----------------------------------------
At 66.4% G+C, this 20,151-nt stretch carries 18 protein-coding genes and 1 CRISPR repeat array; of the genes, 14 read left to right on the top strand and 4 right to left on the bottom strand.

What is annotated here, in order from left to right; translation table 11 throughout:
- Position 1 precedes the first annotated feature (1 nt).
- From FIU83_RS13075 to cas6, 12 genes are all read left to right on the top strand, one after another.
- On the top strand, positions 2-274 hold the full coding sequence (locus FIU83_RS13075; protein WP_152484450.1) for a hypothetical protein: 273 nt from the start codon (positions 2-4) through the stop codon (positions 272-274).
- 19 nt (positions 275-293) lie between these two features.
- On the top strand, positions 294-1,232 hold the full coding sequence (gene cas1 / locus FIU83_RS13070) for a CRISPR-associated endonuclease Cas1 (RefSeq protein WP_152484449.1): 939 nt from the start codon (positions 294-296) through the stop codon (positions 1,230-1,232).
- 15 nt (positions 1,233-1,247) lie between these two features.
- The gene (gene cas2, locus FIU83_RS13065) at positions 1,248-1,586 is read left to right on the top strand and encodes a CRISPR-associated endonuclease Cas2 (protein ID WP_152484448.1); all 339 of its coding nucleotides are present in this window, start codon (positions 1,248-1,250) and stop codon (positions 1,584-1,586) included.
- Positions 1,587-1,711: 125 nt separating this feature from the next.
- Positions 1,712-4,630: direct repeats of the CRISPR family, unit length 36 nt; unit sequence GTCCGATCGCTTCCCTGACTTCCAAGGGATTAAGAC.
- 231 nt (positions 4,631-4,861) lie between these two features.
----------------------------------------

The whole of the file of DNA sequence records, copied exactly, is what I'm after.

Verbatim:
At 66.4% G+C, this 20,151-nt stretch carries 18 protein-coding genes and 1 CRISPR repeat array; of the genes, 14 read left to right on the top strand and 4 right to left on the bottom strand.

What is annotated here, in order from left to right; translation table 11 throughout:
- Position 1 precedes the first annotated feature (1 nt).
- From FIU83_RS13075 to cas6, 12 genes are all read left to right on the top strand, one after another.
- On the top strand, positions 2-274 hold the full coding sequence (locus FIU83_RS13075; protein WP_152484450.1) for a hypothetical protein: 273 nt from the start codon (positions 2-4) through the stop codon (positions 272-274).
- 19 nt (positions 275-293) lie between these two features.
- On the top strand, positions 294-1,232 hold the full coding sequence (gene cas1 / locus FIU83_RS13070) for a CRISPR-associated endonuclease Cas1 (RefSeq protein WP_152484449.1): 939 nt from the start codon (positions 294-296) through the stop codon (positions 1,230-1,232).
- 15 nt (positions 1,233-1,247) lie between these two features.
- The gene (gene cas2, locus FIU83_RS13065) at positions 1,248-1,586 is read left to right on the top strand and encodes a CRISPR-associated endonuclease Cas2 (protein ID WP_152484448.1); all 339 of its coding nucleotides are present in this window, start codon (positions 1,248-1,250) and stop codon (positions 1,584-1,586) included.
- Positions 1,587-1,711: 125 nt separating this feature from the next.
- Positions 1,712-4,630: direct repeats of the CRISPR family, unit length 36 nt; unit sequence GTCCGATCGCTTCCCTGACTTCCAAGGGATTAAGAC.
- 231 nt (positions 4,631-4,861) lie between these two features.